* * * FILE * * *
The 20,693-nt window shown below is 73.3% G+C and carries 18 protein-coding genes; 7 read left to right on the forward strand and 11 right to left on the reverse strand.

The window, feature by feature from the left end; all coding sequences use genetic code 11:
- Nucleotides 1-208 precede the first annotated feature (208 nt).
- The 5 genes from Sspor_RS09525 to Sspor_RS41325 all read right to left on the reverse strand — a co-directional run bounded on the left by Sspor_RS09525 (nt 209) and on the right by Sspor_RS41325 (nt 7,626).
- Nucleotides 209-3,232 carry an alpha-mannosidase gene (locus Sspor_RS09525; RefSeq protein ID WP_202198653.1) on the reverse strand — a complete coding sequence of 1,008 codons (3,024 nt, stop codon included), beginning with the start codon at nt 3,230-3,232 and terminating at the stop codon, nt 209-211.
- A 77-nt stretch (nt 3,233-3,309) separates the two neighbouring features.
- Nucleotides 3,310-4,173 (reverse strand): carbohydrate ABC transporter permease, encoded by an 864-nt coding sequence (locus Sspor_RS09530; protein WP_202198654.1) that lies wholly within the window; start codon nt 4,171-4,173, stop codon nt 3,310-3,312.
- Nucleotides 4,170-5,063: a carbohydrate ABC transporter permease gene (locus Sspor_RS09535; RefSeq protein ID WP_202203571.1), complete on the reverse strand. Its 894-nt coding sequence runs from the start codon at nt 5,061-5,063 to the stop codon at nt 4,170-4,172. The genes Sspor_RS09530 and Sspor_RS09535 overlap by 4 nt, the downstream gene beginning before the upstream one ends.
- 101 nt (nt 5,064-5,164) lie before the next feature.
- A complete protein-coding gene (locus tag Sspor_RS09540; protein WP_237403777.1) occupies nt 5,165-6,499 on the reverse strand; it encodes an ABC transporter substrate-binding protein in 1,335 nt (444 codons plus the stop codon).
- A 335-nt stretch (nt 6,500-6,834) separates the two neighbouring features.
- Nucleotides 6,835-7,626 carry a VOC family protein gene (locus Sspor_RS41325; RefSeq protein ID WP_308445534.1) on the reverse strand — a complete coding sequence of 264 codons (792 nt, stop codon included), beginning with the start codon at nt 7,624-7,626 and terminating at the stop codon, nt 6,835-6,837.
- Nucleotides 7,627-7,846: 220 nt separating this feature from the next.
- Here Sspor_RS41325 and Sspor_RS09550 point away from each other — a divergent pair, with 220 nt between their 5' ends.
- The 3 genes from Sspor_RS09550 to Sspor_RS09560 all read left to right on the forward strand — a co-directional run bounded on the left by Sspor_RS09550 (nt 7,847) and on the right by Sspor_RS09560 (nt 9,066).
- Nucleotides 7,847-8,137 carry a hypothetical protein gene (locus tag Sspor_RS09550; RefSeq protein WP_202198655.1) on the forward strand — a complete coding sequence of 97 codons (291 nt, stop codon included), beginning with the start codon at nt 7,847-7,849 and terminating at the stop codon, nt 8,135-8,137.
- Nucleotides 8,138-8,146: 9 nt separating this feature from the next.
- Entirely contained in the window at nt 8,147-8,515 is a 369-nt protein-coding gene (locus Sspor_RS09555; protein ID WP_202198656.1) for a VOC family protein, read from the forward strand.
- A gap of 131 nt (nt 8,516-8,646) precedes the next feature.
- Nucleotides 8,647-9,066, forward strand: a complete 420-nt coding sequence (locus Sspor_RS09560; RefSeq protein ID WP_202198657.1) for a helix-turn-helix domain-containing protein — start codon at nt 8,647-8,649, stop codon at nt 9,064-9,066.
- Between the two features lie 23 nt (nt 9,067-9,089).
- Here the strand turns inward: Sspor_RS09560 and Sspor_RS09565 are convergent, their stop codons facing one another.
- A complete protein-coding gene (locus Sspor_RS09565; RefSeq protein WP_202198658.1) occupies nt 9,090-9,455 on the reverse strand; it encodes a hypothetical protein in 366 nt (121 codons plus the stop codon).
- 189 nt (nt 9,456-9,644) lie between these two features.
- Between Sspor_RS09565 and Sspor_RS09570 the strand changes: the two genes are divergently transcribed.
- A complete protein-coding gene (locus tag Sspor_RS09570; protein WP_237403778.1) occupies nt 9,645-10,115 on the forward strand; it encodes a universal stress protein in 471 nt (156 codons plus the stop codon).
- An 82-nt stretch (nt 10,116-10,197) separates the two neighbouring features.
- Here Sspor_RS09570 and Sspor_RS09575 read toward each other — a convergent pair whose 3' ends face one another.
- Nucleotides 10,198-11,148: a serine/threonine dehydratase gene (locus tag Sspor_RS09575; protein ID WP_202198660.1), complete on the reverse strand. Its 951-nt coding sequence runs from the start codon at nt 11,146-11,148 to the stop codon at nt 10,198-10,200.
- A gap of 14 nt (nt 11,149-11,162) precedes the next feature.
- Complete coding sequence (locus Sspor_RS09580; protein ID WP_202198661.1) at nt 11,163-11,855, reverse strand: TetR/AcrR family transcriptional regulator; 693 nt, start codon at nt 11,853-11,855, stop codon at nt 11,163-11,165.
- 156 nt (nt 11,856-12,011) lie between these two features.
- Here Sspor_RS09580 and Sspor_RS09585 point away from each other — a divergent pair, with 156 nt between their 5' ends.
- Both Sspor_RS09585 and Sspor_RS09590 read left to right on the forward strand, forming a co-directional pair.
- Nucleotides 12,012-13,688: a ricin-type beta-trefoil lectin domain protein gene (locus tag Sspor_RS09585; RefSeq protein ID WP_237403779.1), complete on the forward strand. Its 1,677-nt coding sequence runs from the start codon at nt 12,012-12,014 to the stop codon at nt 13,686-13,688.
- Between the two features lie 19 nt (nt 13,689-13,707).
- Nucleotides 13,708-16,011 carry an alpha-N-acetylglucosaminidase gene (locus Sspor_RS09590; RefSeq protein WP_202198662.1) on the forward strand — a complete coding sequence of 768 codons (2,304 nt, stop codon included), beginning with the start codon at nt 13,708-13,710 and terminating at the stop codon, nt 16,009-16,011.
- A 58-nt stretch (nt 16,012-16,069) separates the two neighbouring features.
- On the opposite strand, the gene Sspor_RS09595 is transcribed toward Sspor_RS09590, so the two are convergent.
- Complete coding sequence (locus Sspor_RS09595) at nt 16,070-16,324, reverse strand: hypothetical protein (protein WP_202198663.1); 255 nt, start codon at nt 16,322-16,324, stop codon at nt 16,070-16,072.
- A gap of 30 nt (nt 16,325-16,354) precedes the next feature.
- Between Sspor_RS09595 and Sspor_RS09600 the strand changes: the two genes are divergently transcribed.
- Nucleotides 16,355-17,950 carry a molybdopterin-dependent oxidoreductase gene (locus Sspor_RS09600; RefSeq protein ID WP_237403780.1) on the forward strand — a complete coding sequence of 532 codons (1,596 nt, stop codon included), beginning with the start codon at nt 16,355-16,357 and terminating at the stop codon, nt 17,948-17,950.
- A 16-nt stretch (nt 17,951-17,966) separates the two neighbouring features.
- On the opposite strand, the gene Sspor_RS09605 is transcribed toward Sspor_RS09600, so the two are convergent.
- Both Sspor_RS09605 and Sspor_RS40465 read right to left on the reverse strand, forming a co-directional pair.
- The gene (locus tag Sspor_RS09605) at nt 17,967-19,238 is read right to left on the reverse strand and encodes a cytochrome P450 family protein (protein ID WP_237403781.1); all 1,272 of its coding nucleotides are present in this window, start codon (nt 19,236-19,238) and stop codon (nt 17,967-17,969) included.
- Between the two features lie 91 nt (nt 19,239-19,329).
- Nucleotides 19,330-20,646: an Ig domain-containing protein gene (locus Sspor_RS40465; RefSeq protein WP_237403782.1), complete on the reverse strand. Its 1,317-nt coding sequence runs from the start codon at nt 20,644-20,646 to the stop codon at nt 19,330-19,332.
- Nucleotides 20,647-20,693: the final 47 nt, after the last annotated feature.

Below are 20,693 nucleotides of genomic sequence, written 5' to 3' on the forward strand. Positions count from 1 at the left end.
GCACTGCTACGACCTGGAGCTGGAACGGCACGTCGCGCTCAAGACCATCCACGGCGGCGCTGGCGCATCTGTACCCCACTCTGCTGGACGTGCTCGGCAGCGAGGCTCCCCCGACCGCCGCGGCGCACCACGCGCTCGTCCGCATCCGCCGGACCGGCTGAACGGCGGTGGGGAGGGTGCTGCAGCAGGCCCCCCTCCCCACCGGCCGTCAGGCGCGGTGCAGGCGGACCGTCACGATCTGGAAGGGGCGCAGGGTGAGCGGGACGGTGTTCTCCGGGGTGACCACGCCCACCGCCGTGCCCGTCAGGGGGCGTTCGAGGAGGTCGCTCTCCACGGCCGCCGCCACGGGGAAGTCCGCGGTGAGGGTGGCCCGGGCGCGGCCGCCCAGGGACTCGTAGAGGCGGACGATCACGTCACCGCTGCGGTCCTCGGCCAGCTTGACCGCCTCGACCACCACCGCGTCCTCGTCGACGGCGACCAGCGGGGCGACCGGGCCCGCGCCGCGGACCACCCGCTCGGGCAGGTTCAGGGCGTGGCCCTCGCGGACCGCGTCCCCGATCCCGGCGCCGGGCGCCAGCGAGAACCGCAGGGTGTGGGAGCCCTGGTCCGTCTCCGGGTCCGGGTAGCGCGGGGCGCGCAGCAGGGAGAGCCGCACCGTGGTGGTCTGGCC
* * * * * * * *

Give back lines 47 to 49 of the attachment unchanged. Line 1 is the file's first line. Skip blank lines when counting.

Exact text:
- The gene (locus tag Sspor_RS09605) at nt 17,967-19,238 is read right to left on the reverse strand and encodes a cytochrome P450 family protein (protein ID WP_237403781.1); all 1,272 of its coding nucleotides are present in this window, start codon (nt 19,236-19,238) and stop codon (nt 17,967-17,969) included.
- Between the two features lie 91 nt (nt 19,239-19,329).
- Nucleotides 19,330-20,646: an Ig domain-containing protein gene (locus Sspor_RS40465; RefSeq protein WP_237403782.1), complete on the reverse strand. Its 1,317-nt coding sequence runs from the start codon at nt 20,644-20,646 to the stop codon at nt 19,330-19,332.